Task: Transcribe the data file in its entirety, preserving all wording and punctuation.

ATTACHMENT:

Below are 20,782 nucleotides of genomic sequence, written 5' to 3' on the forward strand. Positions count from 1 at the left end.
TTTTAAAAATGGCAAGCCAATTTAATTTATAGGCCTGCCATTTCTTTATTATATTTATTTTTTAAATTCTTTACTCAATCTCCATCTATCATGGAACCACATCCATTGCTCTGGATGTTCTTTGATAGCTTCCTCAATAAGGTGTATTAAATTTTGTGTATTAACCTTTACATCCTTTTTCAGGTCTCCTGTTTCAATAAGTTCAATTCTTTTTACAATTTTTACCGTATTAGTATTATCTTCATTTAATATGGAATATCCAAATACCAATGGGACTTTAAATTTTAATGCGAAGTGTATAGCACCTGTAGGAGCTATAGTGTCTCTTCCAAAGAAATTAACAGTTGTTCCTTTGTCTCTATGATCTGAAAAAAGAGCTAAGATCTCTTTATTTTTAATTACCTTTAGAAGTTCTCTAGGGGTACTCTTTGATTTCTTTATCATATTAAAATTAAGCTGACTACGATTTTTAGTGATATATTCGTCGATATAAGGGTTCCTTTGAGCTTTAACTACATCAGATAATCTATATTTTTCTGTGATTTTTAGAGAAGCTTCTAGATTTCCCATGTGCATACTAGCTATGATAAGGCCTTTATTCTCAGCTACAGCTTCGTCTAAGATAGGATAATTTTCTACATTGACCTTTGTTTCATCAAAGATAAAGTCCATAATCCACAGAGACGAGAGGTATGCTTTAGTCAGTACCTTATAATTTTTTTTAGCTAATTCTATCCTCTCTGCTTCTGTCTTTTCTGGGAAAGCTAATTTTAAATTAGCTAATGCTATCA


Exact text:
Below are 20,782 nucleotides of genomic sequence, written 5' to 3' on the forward strand. Positions count from 1 at the left end.
TTTTAAAAATGGCAAGCCAATTTAATTTATAGGCCTGCCATTTCTTTATTATATTTATTTTTTAAATTCTTTACTCAATCTCCATCTATCATGGAACCACATCCATTGCTCTGGATGTTCTTTGATAGCTTCCTCAATAAGGTGTATTAAATTTTGTGTATTAACCTTTACATCCTTTTTCAGGTCTCCTGTTTCAATAAGTTCAATTCTTTTTACAATTTTTACCGTATTAGTATTATCTTCATTTAATATGGAATATCCAAATACCAATGGGACTTTAAATTTTAATGCGAAGTGTATAGCACCTGTAGGAGCTATAGTGTCTCTTCCAAAGAAATTAACAGTTGTTCCTTTGTCTCTATGATCTGAAAAAAGAGCTAAGATCTCTTTATTTTTAATTACCTTTAGAAGTTCTCTAGGGGTACTCTTTGATTTCTTTATCATATTAAAATTAAGCTGACTACGATTTTTAGTGATATATTCGTCGATATAAGGGTTCCTTTGAGCTTTAACTACATCAGATAATCTATATTTTTCTGTGATTTTTAGAGAAGCTTCTAGATTTCCCATGTGCATACTAGCTATGATAAGGCCTTTATTCTCAGCTACAGCTTCGTCTAAGATAGGATAATTTTCTACATTGACCTTTGTTTCATCAAAGATAAAGTCCATAATCCACAGAGACGAGAGGTATGCTTTAGTCAGTACCTTATAATTTTTTTTAGCTAATTCTATCCTCTCTGCTTCTGTCTTTTCTGGGAAAGCTAATTTTAAATTAGCTAATGCTATCA